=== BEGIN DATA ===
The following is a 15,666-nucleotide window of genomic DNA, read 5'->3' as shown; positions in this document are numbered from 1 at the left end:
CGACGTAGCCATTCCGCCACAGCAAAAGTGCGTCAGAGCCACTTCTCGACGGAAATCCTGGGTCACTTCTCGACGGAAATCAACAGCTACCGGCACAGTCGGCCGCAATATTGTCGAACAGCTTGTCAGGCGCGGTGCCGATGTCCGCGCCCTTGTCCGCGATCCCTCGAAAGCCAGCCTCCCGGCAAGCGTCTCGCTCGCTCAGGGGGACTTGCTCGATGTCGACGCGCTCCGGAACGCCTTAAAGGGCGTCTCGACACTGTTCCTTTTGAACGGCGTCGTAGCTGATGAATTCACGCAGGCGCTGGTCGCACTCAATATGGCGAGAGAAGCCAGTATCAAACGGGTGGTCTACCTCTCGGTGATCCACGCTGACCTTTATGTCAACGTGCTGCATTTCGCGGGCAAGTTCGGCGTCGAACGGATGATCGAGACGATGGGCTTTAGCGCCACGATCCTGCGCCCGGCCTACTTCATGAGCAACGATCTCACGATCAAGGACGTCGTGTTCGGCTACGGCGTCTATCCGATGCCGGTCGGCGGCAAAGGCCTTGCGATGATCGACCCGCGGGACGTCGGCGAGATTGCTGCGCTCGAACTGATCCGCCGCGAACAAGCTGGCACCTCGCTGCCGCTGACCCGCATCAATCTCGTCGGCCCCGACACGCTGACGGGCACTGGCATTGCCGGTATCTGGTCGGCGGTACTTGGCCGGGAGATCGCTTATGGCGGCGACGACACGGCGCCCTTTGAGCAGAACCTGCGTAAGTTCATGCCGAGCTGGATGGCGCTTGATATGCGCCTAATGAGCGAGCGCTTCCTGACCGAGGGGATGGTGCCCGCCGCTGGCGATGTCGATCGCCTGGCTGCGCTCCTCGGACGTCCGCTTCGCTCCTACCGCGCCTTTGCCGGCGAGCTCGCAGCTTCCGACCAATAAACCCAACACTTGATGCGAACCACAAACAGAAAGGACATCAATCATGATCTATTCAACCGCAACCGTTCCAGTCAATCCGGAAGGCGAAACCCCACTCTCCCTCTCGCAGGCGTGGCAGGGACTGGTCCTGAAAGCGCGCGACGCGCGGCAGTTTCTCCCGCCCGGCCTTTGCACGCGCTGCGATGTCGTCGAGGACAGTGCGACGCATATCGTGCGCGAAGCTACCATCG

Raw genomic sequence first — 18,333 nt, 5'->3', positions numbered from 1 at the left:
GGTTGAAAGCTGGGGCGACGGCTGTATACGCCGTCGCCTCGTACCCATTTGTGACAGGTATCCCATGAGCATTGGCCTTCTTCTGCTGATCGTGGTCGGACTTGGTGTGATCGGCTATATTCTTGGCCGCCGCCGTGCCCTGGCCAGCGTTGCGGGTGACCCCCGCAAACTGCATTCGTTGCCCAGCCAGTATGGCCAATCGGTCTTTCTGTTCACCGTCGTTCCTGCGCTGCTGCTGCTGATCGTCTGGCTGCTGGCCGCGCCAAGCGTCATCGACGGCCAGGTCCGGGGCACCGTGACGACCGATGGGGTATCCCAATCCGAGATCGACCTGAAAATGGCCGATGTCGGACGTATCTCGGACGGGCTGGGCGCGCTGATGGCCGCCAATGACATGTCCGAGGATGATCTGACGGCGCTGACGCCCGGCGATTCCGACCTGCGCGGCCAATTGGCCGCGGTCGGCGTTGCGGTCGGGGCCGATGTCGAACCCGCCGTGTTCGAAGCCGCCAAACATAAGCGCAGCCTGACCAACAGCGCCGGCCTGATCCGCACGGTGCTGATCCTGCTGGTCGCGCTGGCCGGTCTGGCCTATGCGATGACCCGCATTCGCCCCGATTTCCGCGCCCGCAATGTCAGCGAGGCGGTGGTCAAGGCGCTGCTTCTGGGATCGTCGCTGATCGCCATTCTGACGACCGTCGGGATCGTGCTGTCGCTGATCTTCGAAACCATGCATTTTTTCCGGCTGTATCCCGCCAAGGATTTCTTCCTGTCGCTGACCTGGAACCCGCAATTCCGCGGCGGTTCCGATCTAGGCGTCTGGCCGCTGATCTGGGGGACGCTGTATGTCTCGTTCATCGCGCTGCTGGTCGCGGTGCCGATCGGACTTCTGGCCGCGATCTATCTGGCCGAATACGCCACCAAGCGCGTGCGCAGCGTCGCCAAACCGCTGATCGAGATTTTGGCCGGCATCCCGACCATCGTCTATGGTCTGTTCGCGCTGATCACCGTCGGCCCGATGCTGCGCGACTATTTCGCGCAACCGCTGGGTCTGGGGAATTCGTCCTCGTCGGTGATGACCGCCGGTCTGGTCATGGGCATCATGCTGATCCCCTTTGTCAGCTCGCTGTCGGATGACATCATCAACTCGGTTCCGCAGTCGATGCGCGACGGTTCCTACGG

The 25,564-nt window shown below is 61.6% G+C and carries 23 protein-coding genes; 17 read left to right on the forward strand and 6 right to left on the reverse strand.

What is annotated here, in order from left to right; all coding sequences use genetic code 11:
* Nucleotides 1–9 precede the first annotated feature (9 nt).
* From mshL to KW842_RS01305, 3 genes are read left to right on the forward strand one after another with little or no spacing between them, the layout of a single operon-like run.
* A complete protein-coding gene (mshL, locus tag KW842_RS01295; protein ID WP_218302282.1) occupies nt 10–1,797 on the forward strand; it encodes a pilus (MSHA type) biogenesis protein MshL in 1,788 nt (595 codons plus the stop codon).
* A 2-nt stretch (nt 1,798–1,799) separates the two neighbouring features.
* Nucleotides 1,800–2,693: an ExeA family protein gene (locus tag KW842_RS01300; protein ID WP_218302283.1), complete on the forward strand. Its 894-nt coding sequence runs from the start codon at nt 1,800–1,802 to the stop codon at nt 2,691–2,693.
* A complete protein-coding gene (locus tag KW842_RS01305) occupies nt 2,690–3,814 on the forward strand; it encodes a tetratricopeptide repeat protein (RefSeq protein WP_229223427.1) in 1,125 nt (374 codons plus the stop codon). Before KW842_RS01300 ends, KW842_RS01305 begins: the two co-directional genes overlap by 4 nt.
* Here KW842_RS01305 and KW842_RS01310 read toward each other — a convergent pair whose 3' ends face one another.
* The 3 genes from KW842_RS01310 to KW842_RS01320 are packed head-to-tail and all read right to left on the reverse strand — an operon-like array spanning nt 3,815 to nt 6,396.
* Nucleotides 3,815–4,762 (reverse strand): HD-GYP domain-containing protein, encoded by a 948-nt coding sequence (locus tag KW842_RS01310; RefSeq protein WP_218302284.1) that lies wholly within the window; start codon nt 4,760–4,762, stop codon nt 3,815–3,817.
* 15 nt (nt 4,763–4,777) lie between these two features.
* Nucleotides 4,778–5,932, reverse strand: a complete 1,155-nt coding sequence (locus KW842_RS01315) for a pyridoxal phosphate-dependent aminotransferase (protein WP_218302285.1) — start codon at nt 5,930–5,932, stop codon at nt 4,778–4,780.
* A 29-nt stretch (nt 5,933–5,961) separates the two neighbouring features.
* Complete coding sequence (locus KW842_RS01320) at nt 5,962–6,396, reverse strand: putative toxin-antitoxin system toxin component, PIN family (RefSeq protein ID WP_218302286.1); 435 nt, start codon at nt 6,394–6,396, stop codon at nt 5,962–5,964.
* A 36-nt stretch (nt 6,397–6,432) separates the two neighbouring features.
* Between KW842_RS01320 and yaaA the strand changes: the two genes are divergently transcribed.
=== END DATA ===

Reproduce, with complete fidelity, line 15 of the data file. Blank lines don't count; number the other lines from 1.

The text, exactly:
* Nucleotides 3,815–4,762 (reverse strand): HD-GYP domain-containing protein, encoded by a 948-nt coding sequence (locus tag KW842_RS01310; RefSeq protein WP_218302284.1) that lies wholly within the window; start codon nt 4,760–4,762, stop codon nt 3,815–3,817.